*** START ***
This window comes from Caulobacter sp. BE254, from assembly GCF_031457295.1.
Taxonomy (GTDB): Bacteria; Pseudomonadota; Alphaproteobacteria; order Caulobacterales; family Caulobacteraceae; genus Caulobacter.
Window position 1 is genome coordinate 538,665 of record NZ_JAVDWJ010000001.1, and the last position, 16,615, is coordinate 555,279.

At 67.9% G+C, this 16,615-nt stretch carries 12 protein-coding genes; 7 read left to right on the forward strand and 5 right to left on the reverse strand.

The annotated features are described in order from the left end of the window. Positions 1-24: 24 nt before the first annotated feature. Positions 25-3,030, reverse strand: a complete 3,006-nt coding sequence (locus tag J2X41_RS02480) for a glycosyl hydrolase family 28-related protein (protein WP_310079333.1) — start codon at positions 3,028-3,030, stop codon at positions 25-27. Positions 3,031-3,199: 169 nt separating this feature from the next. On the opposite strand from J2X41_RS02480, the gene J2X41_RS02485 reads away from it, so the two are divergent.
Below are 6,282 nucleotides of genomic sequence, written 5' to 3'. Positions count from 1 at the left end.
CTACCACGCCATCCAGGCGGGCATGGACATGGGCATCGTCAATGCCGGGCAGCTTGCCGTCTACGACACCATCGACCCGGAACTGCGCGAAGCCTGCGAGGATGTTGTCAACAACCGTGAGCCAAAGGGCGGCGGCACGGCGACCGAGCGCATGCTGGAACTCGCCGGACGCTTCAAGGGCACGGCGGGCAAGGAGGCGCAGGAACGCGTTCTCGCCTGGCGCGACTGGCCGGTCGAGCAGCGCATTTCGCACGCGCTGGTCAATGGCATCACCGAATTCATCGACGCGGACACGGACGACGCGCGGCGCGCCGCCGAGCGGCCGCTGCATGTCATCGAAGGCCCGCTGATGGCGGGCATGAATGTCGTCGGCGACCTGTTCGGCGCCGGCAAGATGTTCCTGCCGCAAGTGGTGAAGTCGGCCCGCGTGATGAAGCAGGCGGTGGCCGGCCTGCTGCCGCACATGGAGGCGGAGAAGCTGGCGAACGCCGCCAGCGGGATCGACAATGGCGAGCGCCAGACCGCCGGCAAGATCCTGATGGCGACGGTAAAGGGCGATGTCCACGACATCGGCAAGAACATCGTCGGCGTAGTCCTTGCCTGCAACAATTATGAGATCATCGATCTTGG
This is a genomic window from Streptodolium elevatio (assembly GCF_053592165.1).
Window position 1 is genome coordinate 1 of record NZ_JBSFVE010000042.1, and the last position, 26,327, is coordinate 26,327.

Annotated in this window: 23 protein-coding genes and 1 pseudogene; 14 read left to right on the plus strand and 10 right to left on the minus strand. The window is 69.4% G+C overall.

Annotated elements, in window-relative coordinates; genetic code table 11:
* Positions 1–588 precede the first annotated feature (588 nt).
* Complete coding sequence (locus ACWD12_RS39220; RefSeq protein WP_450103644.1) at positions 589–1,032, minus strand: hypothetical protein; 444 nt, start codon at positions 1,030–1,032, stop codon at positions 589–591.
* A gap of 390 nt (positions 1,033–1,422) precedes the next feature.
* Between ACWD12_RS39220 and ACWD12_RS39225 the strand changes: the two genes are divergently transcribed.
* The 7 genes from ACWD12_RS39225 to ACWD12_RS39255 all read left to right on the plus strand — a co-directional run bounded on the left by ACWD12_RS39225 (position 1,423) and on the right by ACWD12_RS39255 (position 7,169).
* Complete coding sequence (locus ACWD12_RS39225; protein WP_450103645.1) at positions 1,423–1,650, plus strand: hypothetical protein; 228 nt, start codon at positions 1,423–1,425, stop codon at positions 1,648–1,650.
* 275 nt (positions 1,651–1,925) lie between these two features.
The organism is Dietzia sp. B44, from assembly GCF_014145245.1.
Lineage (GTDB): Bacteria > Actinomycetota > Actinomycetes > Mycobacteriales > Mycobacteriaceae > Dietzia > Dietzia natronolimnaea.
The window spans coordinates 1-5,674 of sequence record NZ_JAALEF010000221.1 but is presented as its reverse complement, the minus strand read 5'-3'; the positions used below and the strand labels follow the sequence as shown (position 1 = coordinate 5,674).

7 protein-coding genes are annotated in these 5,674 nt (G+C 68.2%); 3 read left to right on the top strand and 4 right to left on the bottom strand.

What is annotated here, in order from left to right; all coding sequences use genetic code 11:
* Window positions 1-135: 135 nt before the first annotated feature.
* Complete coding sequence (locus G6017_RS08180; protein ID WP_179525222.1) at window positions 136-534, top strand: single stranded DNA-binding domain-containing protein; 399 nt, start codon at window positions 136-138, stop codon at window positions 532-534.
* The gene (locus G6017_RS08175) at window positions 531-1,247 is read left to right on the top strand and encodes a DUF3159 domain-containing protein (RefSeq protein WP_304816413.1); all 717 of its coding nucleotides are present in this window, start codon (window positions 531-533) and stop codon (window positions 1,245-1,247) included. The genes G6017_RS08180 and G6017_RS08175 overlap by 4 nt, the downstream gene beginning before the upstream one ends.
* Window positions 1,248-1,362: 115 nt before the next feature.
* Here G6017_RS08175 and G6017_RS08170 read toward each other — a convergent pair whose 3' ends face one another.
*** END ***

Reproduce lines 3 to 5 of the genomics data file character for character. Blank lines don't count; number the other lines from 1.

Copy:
Window position 1 is genome coordinate 538,665 of record NZ_JAVDWJ010000001.1, and the last position, 16,615, is coordinate 555,279.

At 67.9% G+C, this 16,615-nt stretch carries 12 protein-coding genes; 7 read left to right on the forward strand and 5 right to left on the reverse strand.

The annotated features are described in order from the left end of the window. Positions 1-24: 24 nt before the first annotated feature. Positions 25-3,030, reverse strand: a complete 3,006-nt coding sequence (locus tag J2X41_RS02480) for a glycosyl hydrolase family 28-related protein (protein WP_310079333.1) — start codon at positions 3,028-3,030, stop codon at positions 25-27. Positions 3,031-3,199: 169 nt separating this feature from the next. On the opposite strand from J2X41_RS02480, the gene J2X41_RS02485 reads away from it, so the two are divergent.